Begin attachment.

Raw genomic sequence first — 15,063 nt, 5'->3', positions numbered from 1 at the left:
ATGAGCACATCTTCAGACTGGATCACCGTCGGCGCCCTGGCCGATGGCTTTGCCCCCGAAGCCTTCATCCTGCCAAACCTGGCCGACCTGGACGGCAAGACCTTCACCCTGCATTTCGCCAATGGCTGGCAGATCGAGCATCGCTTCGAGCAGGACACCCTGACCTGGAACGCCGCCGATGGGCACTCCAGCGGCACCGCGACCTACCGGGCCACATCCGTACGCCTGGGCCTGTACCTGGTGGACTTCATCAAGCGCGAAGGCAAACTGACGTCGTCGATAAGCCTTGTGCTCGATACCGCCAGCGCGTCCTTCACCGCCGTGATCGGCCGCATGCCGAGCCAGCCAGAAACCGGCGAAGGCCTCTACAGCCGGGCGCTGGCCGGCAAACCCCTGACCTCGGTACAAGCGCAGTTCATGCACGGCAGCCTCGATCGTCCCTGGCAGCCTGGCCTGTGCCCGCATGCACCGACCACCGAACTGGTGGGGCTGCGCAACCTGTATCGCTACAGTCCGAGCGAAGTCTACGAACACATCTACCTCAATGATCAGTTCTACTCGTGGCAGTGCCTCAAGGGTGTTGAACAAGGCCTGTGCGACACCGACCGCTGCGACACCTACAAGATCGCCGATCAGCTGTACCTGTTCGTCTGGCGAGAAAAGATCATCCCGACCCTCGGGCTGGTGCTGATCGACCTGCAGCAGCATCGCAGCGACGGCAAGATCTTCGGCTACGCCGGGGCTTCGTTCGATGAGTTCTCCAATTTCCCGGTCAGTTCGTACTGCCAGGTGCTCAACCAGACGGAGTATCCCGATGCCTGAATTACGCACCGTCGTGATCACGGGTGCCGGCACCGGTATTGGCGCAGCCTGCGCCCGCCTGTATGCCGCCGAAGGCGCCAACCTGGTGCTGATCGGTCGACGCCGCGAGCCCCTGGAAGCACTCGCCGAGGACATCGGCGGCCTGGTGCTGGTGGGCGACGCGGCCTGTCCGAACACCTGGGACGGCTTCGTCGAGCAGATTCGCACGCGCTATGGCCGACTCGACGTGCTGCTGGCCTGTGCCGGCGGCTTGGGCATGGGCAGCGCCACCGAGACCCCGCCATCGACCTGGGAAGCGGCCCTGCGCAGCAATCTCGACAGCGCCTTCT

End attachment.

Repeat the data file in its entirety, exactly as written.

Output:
Raw genomic sequence first — 15,063 nt, 5'->3', positions numbered from 1 at the left:
ATGAGCACATCTTCAGACTGGATCACCGTCGGCGCCCTGGCCGATGGCTTTGCCCCCGAAGCCTTCATCCTGCCAAACCTGGCCGACCTGGACGGCAAGACCTTCACCCTGCATTTCGCCAATGGCTGGCAGATCGAGCATCGCTTCGAGCAGGACACCCTGACCTGGAACGCCGCCGATGGGCACTCCAGCGGCACCGCGACCTACCGGGCCACATCCGTACGCCTGGGCCTGTACCTGGTGGACTTCATCAAGCGCGAAGGCAAACTGACGTCGTCGATAAGCCTTGTGCTCGATACCGCCAGCGCGTCCTTCACCGCCGTGATCGGCCGCATGCCGAGCCAGCCAGAAACCGGCGAAGGCCTCTACAGCCGGGCGCTGGCCGGCAAACCCCTGACCTCGGTACAAGCGCAGTTCATGCACGGCAGCCTCGATCGTCCCTGGCAGCCTGGCCTGTGCCCGCATGCACCGACCACCGAACTGGTGGGGCTGCGCAACCTGTATCGCTACAGTCCGAGCGAAGTCTACGAACACATCTACCTCAATGATCAGTTCTACTCGTGGCAGTGCCTCAAGGGTGTTGAACAAGGCCTGTGCGACACCGACCGCTGCGACACCTACAAGATCGCCGATCAGCTGTACCTGTTCGTCTGGCGAGAAAAGATCATCCCGACCCTCGGGCTGGTGCTGATCGACCTGCAGCAGCATCGCAGCGACGGCAAGATCTTCGGCTACGCCGGGGCTTCGTTCGATGAGTTCTCCAATTTCCCGGTCAGTTCGTACTGCCAGGTGCTCAACCAGACGGAGTATCCCGATGCCTGAATTACGCACCGTCGTGATCACGGGTGCCGGCACCGGTATTGGCGCAGCCTGCGCCCGCCTGTATGCCGCCGAAGGCGCCAACCTGGTGCTGATCGGTCGACGCCGCGAGCCCCTGGAAGCACTCGCCGAGGACATCGGCGGCCTGGTGCTGGTGGGCGACGCGGCCTGTCCGAACACCTGGGACGGCTTCGTCGAGCAGATTCGCACGCGCTATGGCCGACTCGACGTGCTGCTGGCCTGTGCCGGCGGCTTGGGCATGGGCAGCGCCACCGAGACCCCGCCATCGACCTGGGAAGCGGCCCTGCGCAGCAATCTCGACAGCGCCTTCT